Polymer Clay Coil Pot
Coil building is a traditional ceramics handbuilding technique dating back thousands of years. Some of the most well-known coil-built vessels come from Africa, Asia, and Ancient Greece. Learn how to build a basic coil-constructed vessel using polymer clay. Because of the nature of polymer clay, this vessel will be constructed using a reverse method, beginning with the rim and working downwards to the foot.
- Polymer Clay
- Rolling Pin
- Clay Knife
- Clay Modeling Tools
- Mini Terra Cotta Pot
- Aluminum Foil
Step 1: Begin by conditioning the polymer clay by working the clay until it is soft and malleable. Depending on the brand and the clay’s age, it may be soft or stiff and challenging to work with when removed from the packaging. To condition the clay by hand, begin rolling the clay in between your hands. The warmth from your hands will help the clay soften.
Step 2: Once the clay is soft, make a clay coil. A clay coil is similar to a playdough snake. Begin to shape the coil in between your hands. Next, place the fat, short coil on a smooth surface. Place your hands over the center of the coil and begin to roll it as you move your hands slowly towards the ends of the clay as you roll. The coils should be thinner than the width of a finger.
Step 3: Use a mini terra pot as a mold. Flip the pot upside down with the pot’s rim on the surface. Beginning just above the banded rim, place the coil around the pot. Measure where the coil meets. Remove the coil and place it back on the surface. Cut each end at an angle where the two ends meet.
Step 4: Place the coil back on the terra cotta pot and join the ends together by gently smudging the ends.
Step 5: Continue this process until the coils are about ½” from the bottom of the terra cotta pot.
Step 6: Next, create the bottom of the pot. Roll a ball of clay that is about the size of a small meatball. Squish the ball between your palms and then place it on the surface. Use a rolling pin to flatten the ball further. The goal is to make this flat disc larger than the bottom of the terra cotta pot.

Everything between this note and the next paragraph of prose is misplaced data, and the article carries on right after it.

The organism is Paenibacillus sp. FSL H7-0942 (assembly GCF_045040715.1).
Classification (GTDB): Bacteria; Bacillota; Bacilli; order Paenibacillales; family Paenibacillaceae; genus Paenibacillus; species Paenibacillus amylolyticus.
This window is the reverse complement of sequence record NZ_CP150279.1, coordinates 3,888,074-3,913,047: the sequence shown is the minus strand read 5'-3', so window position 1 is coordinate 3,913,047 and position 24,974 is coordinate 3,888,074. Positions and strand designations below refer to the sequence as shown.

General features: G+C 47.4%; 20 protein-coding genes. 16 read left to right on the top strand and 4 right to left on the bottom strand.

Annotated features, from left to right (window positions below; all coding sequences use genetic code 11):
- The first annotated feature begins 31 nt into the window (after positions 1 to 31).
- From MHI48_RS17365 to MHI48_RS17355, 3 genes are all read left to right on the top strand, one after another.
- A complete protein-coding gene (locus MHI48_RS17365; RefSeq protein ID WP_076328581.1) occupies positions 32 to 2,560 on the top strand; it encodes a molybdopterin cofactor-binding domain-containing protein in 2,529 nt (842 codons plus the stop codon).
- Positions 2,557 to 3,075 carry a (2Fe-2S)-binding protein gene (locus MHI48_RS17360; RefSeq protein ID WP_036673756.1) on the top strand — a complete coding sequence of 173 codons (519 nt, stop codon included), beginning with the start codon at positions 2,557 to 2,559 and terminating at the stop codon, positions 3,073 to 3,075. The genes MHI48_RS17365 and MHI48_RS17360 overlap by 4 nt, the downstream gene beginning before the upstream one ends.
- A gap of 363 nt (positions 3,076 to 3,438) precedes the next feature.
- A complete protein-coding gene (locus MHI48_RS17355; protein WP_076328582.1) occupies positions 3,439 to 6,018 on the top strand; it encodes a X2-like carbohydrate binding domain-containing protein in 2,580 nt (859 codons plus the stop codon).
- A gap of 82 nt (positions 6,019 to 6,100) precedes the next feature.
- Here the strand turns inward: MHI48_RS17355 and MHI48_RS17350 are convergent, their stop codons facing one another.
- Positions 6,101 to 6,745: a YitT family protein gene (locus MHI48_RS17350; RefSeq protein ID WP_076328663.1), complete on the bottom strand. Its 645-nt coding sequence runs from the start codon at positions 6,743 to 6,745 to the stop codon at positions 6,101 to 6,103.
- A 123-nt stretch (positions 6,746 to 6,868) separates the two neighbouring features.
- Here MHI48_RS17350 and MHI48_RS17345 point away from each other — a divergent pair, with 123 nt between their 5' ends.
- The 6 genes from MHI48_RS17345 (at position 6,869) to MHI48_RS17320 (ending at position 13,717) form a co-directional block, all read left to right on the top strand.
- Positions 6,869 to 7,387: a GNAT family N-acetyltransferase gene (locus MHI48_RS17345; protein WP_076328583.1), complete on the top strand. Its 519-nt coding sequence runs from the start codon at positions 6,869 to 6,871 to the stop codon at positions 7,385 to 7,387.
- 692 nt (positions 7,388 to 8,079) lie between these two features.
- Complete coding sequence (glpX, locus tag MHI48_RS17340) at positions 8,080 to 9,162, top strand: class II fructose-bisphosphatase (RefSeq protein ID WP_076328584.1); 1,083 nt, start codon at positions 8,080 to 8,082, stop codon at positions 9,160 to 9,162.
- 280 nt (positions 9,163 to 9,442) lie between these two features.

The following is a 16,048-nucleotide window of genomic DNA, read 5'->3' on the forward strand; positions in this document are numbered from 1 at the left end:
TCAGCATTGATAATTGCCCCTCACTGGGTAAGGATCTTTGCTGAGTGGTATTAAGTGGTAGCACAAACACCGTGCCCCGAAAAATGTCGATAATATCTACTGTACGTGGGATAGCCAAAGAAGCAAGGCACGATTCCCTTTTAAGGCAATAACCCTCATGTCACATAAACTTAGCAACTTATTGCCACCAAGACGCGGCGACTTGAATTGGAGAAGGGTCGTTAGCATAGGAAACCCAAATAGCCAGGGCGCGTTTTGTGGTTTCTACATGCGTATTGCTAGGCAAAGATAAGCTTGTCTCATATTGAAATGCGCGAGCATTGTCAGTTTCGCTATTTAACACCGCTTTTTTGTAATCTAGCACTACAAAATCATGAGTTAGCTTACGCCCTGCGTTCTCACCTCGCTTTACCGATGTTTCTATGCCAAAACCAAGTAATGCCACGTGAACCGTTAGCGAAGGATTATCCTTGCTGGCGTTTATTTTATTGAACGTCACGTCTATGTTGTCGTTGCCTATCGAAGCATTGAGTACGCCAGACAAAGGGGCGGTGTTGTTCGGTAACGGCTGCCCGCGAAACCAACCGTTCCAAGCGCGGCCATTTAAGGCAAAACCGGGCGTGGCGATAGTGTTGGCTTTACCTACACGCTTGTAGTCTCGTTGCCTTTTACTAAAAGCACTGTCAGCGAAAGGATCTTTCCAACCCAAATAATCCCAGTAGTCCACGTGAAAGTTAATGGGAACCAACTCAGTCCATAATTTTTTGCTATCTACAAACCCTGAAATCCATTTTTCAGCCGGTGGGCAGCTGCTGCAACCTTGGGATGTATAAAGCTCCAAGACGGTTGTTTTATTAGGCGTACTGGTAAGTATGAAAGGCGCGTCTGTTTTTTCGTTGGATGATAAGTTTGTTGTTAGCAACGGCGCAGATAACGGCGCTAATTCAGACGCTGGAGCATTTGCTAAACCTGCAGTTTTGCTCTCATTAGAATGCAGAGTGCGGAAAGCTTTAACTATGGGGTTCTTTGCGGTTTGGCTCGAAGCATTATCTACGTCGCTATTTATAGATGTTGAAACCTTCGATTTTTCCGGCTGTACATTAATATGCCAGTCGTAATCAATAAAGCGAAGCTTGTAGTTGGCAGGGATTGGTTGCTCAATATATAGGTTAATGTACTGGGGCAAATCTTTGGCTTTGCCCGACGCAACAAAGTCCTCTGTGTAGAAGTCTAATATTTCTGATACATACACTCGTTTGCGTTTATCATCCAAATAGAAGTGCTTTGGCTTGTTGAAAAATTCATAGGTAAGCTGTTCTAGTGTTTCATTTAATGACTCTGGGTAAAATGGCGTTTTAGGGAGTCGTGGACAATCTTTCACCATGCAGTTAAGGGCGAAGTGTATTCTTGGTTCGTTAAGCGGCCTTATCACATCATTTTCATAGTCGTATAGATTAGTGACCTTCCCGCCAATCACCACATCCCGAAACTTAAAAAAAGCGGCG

Step 7: Roll another flat disc. This time make it slightly smaller. This disc will add thickness to the bottom of the polymer coil pot. Press the disc onto the bottom of the pot to measure. This will leave an imprint on the clay. Using a clay knife, trim along the imprint to remove the excess. Place the disc on the bottom and press to attach.
Step 8: Use a clay modeling tool with a smooth, rounded bottom to blend one coil into another. This will serve to connect the coils as well as become a decorative element.
Step 9: Consider the rim of the pot. If desired, create a decorative rim. Using the ends of the saved coils, braid or twist them together. Place the braided coil onto the pot. If it is too short, create additional decorative elements to add length. Use the modeling too to blend the decorative rim into the pot’s body.
Step 10: Remove the coil pot from the terra cotta pot. Place the pot on a small piece of aluminum foil and bake at 275 degrees for 15 minutes.
Step 11: Remove the pot and allow it to cool. The clay will harden as it cools.
Ideas to take your coil pot to the next level:
- Experiment with the texture of the surface. Use different modeling tools to blend the coils. Use metal stamps on the decorative rim to leave impressions.
- What else could you make with the coil technique? Use coils to build and sculpt other objects.
Learning and Discussion Questions:
1. Before ceramicware was shaped using a spinning potter’s wheel, coil building was the popular handbuilding technique. This brief article on thepotterywheel.com provides an overview of the history of coil pots.
2. The coil technique can still be found in contemporary ceramics. Visit this link to learn more about prominent, contemporary artists who use the coiling method.
Thank you to our sponsor, PNC Arts Alive!, for helping to make this video possible!